in the tide
in air
even in a light bulb

what’s present, now
within some great

around each wing
the flow of thought
keeps running


ring around the moon
as a warning

listen, rainfall
will warm the ocean

and swimming is best
just after high tide

Poem copyright 2016 by Jnana Hodson
To see the full set of seacoast poems,
click here.


The question about being “careful for the reputation of others” raised special concerns about our actions in our workplace perhaps our most unguarded location. One mentioned how, in staff meetings at his clinic, it becomes commonplace to speak of the clients in a derogatory manner, to which another noted how it then becomes “us” versus “them” in ways that allow “us” to glorify ourselves while denigrating “them.” That is not the way of loving our neighbor as ourselves, obviously. Nor does anyone ask “them” if they want to be excluded. We’re back to the old log in our own eye while we complain about the splinter in the other guy’s.


For more Seasons of the Spirit, click here.


Why wait for the dust to settle? Here are 10 bullets from my end.


  1. Tide-pooling requires climbing around on slippery boulders in the intertidal zone that exists between daily high and low water marks along the coastline and its tributaries. It means parting the various kinds of seaweed or lifting rocks to observe what’s underneath and then placing them all back very gently. My favorite time to go is at extreme low tide, when we can venture into reaches that would otherwise be too deep. How I love to overturn my first submerged rock and find both starfish (officially, a sea star) or urchin – and then a second, with two starfish. The first time I find three in one day, my wife proclaims me to be a member of the Order of Starfish. In another week or so, the water may be warm enough for brisk swimming, too.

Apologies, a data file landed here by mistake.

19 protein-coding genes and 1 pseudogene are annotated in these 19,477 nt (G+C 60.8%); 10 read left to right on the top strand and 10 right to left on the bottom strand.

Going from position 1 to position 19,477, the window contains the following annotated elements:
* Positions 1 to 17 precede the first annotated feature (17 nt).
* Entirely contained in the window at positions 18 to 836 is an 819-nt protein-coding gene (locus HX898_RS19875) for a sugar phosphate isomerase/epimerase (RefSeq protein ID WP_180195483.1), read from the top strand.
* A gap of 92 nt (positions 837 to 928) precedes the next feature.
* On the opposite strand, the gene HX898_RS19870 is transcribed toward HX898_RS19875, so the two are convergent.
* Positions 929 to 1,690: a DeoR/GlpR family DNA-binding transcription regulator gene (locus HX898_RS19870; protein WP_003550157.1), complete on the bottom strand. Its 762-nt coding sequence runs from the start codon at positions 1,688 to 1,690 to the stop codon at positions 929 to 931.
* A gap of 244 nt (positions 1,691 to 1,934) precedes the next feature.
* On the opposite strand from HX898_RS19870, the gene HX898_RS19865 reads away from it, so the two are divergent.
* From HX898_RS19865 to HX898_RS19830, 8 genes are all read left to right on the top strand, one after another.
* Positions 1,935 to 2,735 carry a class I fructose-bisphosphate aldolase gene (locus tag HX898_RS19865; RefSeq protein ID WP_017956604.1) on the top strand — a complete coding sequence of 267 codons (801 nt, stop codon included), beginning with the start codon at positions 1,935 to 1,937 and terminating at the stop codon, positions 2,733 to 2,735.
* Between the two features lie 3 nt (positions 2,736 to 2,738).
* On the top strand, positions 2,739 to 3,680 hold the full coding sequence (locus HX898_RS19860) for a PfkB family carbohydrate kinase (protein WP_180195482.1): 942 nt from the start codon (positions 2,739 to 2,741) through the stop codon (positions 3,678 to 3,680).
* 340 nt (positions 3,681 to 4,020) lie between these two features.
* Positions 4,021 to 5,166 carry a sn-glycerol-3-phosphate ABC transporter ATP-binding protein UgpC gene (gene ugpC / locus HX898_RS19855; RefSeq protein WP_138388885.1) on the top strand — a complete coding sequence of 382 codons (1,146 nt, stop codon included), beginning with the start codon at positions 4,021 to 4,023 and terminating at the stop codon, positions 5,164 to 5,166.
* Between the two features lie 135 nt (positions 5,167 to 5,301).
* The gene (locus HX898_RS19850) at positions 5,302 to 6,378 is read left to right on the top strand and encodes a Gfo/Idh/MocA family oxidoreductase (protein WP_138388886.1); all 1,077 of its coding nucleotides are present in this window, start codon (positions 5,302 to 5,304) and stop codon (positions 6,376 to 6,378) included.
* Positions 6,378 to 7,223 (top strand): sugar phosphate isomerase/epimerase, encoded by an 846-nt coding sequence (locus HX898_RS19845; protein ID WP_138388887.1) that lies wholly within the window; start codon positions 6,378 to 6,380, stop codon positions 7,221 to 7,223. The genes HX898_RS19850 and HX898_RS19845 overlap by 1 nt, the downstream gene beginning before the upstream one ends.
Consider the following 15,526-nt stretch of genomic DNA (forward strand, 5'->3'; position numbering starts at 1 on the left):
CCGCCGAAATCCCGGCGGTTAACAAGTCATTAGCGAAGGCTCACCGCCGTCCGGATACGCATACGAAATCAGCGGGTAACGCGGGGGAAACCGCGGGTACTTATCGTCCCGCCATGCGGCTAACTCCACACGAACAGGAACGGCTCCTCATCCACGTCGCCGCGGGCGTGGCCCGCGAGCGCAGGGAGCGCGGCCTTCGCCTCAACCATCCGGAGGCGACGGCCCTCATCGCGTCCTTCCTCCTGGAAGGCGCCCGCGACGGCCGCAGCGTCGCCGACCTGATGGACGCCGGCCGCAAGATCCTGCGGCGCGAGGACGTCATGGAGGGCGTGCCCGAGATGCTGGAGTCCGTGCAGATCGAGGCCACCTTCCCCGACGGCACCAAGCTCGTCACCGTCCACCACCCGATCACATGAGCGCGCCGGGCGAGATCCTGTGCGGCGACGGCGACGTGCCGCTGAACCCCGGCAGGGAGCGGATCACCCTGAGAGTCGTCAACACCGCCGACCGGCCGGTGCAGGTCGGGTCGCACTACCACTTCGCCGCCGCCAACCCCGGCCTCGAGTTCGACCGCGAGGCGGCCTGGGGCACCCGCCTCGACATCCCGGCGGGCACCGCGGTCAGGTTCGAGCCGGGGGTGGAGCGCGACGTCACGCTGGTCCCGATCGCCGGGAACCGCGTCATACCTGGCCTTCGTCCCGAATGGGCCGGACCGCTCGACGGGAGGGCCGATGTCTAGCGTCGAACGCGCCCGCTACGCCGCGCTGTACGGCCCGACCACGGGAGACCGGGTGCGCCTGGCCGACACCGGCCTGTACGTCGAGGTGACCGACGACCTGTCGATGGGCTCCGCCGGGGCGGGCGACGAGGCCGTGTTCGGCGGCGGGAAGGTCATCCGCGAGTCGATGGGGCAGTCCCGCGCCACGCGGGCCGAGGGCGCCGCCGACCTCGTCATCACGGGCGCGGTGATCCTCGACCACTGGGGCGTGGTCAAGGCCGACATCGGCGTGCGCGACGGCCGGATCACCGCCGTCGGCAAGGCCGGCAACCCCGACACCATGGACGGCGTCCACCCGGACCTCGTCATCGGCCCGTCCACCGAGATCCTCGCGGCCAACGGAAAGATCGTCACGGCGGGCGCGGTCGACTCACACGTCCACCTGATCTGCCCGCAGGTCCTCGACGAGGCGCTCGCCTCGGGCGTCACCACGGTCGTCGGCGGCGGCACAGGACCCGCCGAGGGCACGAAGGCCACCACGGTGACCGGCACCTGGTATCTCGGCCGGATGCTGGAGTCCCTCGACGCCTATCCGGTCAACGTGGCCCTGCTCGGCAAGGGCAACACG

2. We seem to be on schedule with the garden, despite a late start. But there’s always something that will be left behind as we go.
  3. Professional (as in JOB) – a prop, identity, or purpose? Now that I’m retired, I’m still working.
  4. He admits, “I’m a skin man” for attraction, more than tits, ass, or legs. Well, if you have to get picky?
  5. Keep asking myself what my life would be lacking if I hadn’t moved to the hippie farm or gone to the ashram at all? My novels Hippie Drum, Hippie Love, Ashram, and likely Subway Hitchhikers would have never come forth, for starters. As I look back, the experiences look inevitable – and essential.